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on 26 September 2014
I really enjoyed the book. Attention management and tools to help in a clear and useful layout. Refreshingly does not have a one theory fits all problems. Road testing in the real world seems to be working - at least for me.
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on 1 January 2015
I have read loads of management / productivity books, but have rarely been able to implement any of the strategies or techniques. This book is the exception. I cant say that I have used it all, but the strategies for managing emails (getting inbox to zero) really works for me. If nothing else, this is worth the price of the book.
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on 23 April 2014
What's so refreshing about this book is the author does not claim guru-status or preach. It's practical, accessible advice for mere mortals.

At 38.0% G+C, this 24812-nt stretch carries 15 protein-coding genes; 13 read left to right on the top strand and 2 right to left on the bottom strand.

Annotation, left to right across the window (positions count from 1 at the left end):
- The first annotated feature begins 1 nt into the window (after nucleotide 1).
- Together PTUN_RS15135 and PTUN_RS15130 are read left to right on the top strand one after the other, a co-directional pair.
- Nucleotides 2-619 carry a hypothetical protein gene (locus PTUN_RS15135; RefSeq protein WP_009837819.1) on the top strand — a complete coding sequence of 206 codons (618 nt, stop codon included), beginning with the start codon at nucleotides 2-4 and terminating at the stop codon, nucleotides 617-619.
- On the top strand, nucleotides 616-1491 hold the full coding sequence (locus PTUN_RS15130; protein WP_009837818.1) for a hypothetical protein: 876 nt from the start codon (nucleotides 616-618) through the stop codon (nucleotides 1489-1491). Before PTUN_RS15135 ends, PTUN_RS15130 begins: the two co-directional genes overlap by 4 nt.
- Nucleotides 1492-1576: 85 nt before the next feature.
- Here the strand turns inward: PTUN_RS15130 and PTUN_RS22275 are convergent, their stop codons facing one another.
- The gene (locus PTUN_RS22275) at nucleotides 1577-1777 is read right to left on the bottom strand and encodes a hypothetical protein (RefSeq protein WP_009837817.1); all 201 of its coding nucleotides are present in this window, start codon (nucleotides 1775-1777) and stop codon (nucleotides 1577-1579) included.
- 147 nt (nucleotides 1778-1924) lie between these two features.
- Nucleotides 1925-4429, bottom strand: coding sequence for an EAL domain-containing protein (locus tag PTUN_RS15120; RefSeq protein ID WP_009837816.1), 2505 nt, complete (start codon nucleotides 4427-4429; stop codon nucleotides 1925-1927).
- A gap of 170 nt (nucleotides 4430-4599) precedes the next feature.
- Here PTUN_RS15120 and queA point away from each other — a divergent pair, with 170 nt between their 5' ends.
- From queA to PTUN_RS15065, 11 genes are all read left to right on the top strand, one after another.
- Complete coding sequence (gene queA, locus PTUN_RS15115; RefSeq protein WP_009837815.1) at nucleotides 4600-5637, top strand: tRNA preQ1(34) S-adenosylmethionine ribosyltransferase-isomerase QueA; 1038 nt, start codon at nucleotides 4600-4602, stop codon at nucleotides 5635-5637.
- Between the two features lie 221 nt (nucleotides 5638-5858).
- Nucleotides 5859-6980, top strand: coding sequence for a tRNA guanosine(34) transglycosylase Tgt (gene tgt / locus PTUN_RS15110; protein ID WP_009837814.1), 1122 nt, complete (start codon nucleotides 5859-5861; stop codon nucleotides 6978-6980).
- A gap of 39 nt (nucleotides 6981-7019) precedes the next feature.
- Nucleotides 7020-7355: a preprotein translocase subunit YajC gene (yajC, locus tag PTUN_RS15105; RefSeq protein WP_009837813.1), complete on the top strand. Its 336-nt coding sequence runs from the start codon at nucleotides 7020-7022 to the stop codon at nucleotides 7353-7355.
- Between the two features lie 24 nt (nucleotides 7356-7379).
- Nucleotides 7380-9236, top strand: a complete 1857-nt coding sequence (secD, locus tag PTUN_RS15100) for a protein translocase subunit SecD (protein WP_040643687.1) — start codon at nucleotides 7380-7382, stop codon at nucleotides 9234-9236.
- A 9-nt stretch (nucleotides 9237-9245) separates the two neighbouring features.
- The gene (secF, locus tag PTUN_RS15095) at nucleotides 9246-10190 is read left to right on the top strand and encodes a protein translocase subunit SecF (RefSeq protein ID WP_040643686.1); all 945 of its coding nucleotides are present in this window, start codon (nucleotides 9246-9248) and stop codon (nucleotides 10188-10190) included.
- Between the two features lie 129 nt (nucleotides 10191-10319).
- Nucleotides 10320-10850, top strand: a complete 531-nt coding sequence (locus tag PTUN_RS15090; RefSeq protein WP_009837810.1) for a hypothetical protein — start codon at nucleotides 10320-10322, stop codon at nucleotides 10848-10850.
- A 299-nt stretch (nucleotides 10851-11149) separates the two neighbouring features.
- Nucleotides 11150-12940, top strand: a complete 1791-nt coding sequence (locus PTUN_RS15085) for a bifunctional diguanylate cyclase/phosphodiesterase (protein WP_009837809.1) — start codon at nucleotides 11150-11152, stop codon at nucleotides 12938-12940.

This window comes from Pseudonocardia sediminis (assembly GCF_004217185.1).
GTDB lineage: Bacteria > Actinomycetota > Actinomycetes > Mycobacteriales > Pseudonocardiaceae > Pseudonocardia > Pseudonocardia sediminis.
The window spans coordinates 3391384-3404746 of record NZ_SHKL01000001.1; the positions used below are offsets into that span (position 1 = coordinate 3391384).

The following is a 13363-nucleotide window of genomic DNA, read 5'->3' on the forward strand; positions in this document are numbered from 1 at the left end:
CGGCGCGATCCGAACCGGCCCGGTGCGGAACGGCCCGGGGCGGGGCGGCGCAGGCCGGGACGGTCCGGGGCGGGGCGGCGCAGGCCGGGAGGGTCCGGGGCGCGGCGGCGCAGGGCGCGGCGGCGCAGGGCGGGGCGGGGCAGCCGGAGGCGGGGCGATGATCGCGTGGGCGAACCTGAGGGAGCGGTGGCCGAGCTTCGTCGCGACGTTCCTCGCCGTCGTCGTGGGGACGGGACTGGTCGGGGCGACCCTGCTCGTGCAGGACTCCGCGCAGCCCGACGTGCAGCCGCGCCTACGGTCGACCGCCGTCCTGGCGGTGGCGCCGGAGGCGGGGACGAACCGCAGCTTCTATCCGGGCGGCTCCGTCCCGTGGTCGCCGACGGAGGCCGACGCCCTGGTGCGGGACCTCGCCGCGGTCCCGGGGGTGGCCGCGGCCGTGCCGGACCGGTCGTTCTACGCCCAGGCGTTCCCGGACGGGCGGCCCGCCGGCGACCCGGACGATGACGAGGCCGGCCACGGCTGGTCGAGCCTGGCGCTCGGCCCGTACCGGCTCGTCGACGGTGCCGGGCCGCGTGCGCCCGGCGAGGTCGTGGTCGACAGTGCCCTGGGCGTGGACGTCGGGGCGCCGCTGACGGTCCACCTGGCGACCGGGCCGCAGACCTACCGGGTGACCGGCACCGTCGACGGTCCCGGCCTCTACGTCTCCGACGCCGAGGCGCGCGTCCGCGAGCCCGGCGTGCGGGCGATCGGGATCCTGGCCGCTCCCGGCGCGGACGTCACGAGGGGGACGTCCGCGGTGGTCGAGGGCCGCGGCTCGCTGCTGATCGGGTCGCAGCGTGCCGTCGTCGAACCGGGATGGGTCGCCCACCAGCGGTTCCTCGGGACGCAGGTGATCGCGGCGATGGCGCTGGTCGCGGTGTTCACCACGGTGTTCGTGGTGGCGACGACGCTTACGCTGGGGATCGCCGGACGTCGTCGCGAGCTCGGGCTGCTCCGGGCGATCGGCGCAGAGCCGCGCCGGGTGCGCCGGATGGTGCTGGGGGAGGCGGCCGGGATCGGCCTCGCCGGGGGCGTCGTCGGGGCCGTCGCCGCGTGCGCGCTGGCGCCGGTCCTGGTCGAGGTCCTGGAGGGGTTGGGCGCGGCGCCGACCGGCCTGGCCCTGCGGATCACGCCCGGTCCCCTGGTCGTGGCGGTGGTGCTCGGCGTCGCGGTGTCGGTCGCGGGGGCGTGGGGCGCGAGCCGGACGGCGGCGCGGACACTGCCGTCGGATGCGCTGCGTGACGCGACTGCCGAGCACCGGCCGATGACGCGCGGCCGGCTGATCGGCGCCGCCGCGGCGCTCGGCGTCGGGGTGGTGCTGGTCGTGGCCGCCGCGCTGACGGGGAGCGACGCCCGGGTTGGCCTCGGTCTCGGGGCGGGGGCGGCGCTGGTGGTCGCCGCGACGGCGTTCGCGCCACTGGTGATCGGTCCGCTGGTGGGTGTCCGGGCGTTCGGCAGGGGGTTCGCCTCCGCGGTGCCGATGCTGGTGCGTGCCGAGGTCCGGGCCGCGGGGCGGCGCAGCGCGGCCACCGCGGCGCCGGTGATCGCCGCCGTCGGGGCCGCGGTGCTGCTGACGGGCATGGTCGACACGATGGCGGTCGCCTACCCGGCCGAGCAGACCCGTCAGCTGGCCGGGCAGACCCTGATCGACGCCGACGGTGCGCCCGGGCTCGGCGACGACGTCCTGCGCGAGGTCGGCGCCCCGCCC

I especially like the transformation of time management into a more healthy and realistic aim, that of attention management.

A great read and one worth making time for.
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on 22 February 2014
A lot of this book feels pretty familiar, and indeed the author admits that he has learned from the best. But it isn't just a rehash of GTD or 7 Habits, it synthesises a lot of the best bits of many other authors' thinking in productivity and life management and adds some interesting spin of his own. The sections about workflow and checklists are very useful and the checklist stuff is a very pragmatic approach to stuff which David Allen doesn't really spend much detail on. Useful, even if not entirely original throughout.